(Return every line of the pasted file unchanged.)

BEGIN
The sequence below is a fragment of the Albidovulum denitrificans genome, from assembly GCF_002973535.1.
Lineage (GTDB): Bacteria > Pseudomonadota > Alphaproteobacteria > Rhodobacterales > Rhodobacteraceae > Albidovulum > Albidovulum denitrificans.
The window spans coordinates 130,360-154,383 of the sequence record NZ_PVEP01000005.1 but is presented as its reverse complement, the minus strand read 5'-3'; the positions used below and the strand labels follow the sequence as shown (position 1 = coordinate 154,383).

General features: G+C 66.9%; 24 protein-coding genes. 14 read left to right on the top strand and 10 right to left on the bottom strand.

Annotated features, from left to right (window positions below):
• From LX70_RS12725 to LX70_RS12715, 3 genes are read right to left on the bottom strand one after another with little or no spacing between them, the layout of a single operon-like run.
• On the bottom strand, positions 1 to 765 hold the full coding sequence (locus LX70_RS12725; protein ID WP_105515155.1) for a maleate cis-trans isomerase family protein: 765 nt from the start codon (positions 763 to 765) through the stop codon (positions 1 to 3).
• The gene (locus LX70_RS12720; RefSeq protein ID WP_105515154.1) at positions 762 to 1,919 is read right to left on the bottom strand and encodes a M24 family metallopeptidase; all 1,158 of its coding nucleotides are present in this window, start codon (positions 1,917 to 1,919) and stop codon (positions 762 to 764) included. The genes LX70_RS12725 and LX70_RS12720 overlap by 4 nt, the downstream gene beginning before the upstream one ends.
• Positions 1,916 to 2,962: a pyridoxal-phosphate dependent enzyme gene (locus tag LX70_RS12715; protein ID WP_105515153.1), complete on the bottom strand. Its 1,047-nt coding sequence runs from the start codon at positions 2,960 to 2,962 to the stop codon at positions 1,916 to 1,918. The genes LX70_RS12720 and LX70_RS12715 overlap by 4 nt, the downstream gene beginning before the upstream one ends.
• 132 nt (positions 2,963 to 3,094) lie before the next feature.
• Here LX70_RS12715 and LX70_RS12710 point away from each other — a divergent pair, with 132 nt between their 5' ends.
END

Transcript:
The sequence below is a fragment of the Albidovulum denitrificans genome, from assembly GCF_002973535.1.
Lineage (GTDB): Bacteria > Pseudomonadota > Alphaproteobacteria > Rhodobacterales > Rhodobacteraceae > Albidovulum > Albidovulum denitrificans.
The window spans coordinates 130,360-154,383 of the sequence record NZ_PVEP01000005.1 but is presented as its reverse complement, the minus strand read 5'-3'; the positions used below and the strand labels follow the sequence as shown (position 1 = coordinate 154,383).

General features: G+C 66.9%; 24 protein-coding genes. 14 read left to right on the top strand and 10 right to left on the bottom strand.

Annotated features, from left to right (window positions below):
• From LX70_RS12725 to LX70_RS12715, 3 genes are read right to left on the bottom strand one after another with little or no spacing between them, the layout of a single operon-like run.
• On the bottom strand, positions 1 to 765 hold the full coding sequence (locus LX70_RS12725; protein ID WP_105515155.1) for a maleate cis-trans isomerase family protein: 765 nt from the start codon (positions 763 to 765) through the stop codon (positions 1 to 3).
• The gene (locus LX70_RS12720; RefSeq protein ID WP_105515154.1) at positions 762 to 1,919 is read right to left on the bottom strand and encodes a M24 family metallopeptidase; all 1,158 of its coding nucleotides are present in this window, start codon (positions 1,917 to 1,919) and stop codon (positions 762 to 764) included. The genes LX70_RS12725 and LX70_RS12720 overlap by 4 nt, the downstream gene beginning before the upstream one ends.
• Positions 1,916 to 2,962: a pyridoxal-phosphate dependent enzyme gene (locus tag LX70_RS12715; protein ID WP_105515153.1), complete on the bottom strand. Its 1,047-nt coding sequence runs from the start codon at positions 2,960 to 2,962 to the stop codon at positions 1,916 to 1,918. The genes LX70_RS12720 and LX70_RS12715 overlap by 4 nt, the downstream gene beginning before the upstream one ends.
• 132 nt (positions 2,963 to 3,094) lie before the next feature.
• Here LX70_RS12715 and LX70_RS12710 point away from each other — a divergent pair, with 132 nt between their 5' ends.